One Plastic Straw at a Time

Let me be very honest, I cannot call myself an eco-justice warrior in any capacity. I'm somewhere in between the guy that calls climate change a hoax, and the woman who screams, "Fur is murder!" to your face. I mean, I sign petitions, segregate my waste, never litter, and moderate my water usage. So, it's not like I don't care, but I would prefer not to adopt changes that might hinder my otherwise convenient existence. Sounds familiar?


People seem reluctant to make more sustainable choices because they assume it's a full time job. Unless you are at a beach defending turtle eggs or protesting a mining site, it's not significant enough. But that isn't entirely reasonable. We are overlooking the cumulative outcome of collective effort. Thoughts like, "What will one chips packet do," is choking the aspirations of many potential 'planet enthusiasts' much like a plastic straw strangling marine life. Let's substantiate this mathematically. If Rita continues to use plastic straws because,"It's just one straw," she would have used 365 straws by the end of the year. Now, if there are 10,000 people like Rita, the non biodegradable waste would amount to 36,50,000 from the area that year. And that is not even a fraction of the garbage that ends up in dumping grounds. Instead, if people were to think, "It's just one straw," while paying for a bamboo or steel one, the outcome could probably be a few turtles not choking to death. It's the same thing with plastic bottles. The sustainable alternatives like glass and copper are not just healthier but look much better hanging from your bag, or on your table; compared to that withering Bisleri bottle. You already have two new options. And if those are somethings you already do, there are several other plastic straws that need to be replaced.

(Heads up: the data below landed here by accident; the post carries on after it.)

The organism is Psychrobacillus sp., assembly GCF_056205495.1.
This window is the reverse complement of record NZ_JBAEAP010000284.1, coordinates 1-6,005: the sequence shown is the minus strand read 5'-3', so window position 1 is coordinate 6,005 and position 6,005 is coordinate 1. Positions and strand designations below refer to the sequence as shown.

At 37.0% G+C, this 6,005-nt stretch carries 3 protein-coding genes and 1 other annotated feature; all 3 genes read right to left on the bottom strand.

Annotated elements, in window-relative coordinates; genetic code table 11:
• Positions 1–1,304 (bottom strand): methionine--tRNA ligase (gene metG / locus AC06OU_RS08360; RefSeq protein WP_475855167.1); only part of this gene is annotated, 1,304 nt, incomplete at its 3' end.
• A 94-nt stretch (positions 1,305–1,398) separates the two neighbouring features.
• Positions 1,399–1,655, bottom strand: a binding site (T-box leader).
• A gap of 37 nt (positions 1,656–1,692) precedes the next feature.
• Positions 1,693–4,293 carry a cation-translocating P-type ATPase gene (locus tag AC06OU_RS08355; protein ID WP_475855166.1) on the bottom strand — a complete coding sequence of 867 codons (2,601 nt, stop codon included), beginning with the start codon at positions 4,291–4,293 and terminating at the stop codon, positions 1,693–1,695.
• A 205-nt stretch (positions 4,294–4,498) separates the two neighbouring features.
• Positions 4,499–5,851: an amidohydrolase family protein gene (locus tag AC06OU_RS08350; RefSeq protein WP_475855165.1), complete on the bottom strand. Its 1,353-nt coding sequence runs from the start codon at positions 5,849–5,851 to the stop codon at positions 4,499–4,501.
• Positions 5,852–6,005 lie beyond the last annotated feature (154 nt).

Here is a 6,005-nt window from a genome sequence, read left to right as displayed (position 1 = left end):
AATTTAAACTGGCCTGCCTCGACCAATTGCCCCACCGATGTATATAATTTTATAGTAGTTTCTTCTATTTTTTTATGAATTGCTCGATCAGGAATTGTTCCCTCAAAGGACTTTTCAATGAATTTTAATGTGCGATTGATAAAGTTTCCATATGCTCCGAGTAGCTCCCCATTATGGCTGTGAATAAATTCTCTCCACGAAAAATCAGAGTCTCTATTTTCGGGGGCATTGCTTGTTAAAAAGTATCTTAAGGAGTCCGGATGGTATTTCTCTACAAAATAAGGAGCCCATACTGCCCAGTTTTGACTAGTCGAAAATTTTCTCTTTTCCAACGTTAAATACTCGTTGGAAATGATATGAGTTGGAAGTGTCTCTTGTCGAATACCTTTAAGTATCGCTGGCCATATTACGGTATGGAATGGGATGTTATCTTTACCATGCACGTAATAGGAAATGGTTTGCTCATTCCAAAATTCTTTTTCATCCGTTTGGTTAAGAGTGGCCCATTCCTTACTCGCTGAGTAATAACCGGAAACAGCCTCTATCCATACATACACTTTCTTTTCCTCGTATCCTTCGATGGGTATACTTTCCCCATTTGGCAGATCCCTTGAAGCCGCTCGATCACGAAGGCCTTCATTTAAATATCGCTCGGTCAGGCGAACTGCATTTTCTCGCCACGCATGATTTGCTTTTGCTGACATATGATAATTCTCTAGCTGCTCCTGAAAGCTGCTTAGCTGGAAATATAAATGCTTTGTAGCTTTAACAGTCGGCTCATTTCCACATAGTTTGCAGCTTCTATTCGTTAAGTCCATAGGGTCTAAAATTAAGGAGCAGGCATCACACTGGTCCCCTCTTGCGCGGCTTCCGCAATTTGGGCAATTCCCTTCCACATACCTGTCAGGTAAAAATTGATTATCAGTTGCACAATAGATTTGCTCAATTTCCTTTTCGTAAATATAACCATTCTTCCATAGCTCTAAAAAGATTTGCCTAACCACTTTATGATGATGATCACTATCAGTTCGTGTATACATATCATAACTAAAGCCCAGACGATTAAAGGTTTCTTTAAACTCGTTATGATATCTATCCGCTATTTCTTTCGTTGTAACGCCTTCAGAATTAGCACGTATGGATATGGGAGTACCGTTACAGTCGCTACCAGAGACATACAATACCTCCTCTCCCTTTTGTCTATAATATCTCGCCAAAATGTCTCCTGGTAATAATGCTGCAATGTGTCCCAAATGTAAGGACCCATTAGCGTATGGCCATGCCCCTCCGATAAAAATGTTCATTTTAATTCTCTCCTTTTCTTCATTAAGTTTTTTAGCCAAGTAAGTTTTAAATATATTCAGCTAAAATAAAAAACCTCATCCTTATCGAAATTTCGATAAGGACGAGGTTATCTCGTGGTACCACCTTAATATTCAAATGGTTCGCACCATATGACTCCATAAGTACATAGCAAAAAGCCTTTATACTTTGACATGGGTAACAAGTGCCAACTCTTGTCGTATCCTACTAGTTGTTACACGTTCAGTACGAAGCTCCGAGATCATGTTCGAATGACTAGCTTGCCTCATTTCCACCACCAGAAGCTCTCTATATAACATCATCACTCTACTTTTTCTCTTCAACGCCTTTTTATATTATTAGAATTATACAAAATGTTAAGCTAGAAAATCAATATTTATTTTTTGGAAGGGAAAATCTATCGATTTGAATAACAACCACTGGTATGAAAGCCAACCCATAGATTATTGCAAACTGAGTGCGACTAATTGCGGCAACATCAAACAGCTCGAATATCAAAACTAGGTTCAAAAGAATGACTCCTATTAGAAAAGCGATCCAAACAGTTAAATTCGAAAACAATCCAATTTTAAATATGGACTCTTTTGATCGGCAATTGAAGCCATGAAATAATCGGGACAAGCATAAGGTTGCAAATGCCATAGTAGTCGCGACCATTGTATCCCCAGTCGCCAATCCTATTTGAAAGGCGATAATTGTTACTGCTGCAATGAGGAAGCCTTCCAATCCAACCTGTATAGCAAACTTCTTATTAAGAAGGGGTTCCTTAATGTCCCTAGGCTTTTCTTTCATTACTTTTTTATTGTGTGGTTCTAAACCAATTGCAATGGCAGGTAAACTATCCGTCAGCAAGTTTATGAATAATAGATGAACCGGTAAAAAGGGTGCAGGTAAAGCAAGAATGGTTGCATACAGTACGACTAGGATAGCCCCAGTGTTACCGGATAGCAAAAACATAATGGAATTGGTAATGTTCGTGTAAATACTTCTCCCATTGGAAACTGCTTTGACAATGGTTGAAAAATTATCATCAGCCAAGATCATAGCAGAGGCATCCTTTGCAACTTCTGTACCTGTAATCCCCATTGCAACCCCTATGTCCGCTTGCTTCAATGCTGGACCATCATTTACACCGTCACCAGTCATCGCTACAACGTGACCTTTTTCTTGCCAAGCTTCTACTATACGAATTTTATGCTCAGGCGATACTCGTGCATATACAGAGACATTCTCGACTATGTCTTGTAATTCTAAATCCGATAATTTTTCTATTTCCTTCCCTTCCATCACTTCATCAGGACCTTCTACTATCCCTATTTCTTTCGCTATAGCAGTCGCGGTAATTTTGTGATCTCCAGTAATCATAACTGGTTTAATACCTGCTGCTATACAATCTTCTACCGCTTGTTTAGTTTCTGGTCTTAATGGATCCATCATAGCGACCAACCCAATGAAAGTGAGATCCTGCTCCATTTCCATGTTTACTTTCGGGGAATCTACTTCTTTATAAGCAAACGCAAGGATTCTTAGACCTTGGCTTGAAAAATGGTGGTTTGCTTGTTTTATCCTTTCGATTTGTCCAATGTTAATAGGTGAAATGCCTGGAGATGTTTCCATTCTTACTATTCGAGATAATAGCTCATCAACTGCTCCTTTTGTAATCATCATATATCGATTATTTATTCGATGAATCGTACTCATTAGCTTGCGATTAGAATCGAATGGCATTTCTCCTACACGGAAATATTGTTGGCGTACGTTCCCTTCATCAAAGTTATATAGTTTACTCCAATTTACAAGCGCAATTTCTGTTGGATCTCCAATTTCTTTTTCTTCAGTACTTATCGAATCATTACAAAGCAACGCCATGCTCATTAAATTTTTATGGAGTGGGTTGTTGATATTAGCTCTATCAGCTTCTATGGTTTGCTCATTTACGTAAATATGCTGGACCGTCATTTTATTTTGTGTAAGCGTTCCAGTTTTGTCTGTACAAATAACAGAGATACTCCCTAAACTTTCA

Allow me to recommend an article, 100+ Simple Tips To Live a More Sustainable Lifestyle for inspiration.


That "Must Do" section on the Environmental Studies textbooks — you know the ones that had diagrams of a hand picking up garbage and closing the tap — is right; every little effort matters. Sara Nicholas, an environmental conservationist and founder of Sarashley Thrifts, an online thrift store, points out that while we are the first generation to experience the impact of climate change, we are also the last who can do something about it. "Let that empower us. The choices we make in the next 8 to 9 years will determine the quality of life for the next 200 to 300 years. Imagine the power we have. We all have it in us to be compassionate. We just need to focus on the solution and do our bit", she says.


So, to all the in-betweeners out there, continue to do your bit as you pursue to find other plastic straws, try an online thrift shop, maybe. And for those of us who still toss the soda can carelessly outside the bin, let's start from the diagrams in the Environmental Studies textbooks, shall we?